She was reflecting on how $100,000 might sound like a small amount, but that the funding is literally giving her the space to be able to sleep better at night and focus on advancing the program goals rather than chasing the next grant application. 

For a separate grant that was for half the amount, it took her more than 40 hours to complete the application, she had to develop a new academic thesis, do multiple phone calls and rounds before she even knew if she did or didn't get the funding.

The time spent on a laborious application process distracts leaders of smaller groups from doing the programmatic work to achieve their remit. 

As well as adding a new area of climate justice, Salesforce has chosen to reinvest $1 million in five groups from its first funding round, each of which will get an additional $200,000 unrestricted grant.

These include America On Tech, which has grown its tech sector partnerships since its initial grant, resulting in over $1.5 million in internship wages for students, and has also expanded to Miami. 

UK-based Football Beyond Borders is another Catalyst Fund success story. The organization has grown its service reach by 25% and expanded in the West Midlands region.

Salesforce has also reinvested in Australian organization DeadlyScience, which provides STEM resources to Indigenous learners.

Ferguson says the decision to evolve the Catalyst Fund in this way, to have space to keep adding new organizations but reinvest in existing ones, was key to continue being able to support the really promising organizations in growing their programs, their reach and their capacity. 

Previous grantees have cited three main benefits of getting a Catalyst Fund grant, Ferguson says:

Across the board we're hearing that the funding has helped increase capacity for things like improving their operations, maybe hiring key staff. Also some great stories about helping them increase the number of people that they serve. A really interesting one that we're excited to follow a little bit more is being helpful in helping them unlock additional funding flows.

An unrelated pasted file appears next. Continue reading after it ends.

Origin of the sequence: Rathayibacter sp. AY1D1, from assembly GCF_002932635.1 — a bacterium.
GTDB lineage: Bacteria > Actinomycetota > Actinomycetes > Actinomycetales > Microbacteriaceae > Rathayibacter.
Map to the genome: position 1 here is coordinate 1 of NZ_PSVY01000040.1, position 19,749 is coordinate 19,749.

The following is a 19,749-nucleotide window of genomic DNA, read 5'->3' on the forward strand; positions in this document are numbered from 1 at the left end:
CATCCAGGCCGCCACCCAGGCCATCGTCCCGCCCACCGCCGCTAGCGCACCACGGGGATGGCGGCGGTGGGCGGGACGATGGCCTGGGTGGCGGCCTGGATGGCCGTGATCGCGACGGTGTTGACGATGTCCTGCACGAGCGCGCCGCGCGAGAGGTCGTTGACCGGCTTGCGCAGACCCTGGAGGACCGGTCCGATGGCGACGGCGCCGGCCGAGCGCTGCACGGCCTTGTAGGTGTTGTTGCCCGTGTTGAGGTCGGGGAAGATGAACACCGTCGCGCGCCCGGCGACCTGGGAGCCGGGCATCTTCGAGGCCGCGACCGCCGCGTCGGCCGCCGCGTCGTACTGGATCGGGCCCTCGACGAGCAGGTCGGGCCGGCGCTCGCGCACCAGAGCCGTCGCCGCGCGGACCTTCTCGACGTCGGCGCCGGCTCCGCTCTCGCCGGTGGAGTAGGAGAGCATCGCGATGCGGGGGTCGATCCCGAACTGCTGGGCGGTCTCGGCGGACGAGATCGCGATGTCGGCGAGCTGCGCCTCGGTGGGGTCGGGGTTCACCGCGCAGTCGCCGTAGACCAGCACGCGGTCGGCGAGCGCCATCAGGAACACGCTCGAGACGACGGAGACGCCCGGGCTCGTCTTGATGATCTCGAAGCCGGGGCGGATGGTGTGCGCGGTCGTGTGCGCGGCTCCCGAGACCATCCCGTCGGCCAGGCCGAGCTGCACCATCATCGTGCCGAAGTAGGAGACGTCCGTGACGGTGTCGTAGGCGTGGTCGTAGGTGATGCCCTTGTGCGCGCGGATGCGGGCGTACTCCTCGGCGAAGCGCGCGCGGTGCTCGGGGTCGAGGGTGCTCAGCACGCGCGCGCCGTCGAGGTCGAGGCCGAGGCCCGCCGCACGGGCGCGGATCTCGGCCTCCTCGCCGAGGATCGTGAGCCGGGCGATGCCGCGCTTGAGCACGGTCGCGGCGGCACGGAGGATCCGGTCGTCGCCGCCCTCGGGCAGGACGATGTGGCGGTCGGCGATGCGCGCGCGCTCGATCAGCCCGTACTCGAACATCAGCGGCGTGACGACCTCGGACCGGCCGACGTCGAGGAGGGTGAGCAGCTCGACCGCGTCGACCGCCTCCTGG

While the 15 organizations are spread across the US, UK, Australia and Canada, there’s currently no direct investment in firms based in regions like Africa or Asia, where climate change is arguably an even more pressing issue. Ferguson says the decision on which groups to invest in is often down to staff involvement. Football Beyond Borders, for example, was brought to the company’s attention through its employee base, as some Salesforce staff are actively engaged with the group. 

Often we get a lot of great one plus one equals three when we also are able to tap into our employee base, and their excitement and interest in rolling up their sleeves and volunteering. That means sometimes we have more of a presence in where we live and work. But in our climate portfolio, we definitely hold very central to, how do we make sure those most impacted by climate change are at the heart of climate solutions.

My take

Speaking to Ferguson about the Catalyst Fund brought to mind comments made by one of the 2024 Oscar winners from underrepresented groups. Collecting his award for Best Adapted Screenplay for American Fiction (which is excellent and hilarious, by the way, and I highly recommend watching), the film’s writer and director Cord Jefferson made a plea to Hollywood to give more people the opportunity he’d been given, by spreading funding out. Instead of making one $200 million movie, he said, try making 20 $10 million movies or 50 $4 million movies. 

Ferguson agrees with the sentiment, noting it’s about creating space for both big, bold and ambitious bets, and smaller investments. She explains:

It doesn't have to be just one or the other. It's a bit of a portfolio in that sense. Some of it too is having an awareness of that, in making certain choices, there can be a lot of unintended consequences or assumptions in that.

Can you create space and opportunity for both of those things to exist to make large investments in great established organizations, but also make sure those new ideas and promising teams have capital at critical stages in their organizational life cycle that can help them take their work to the next level.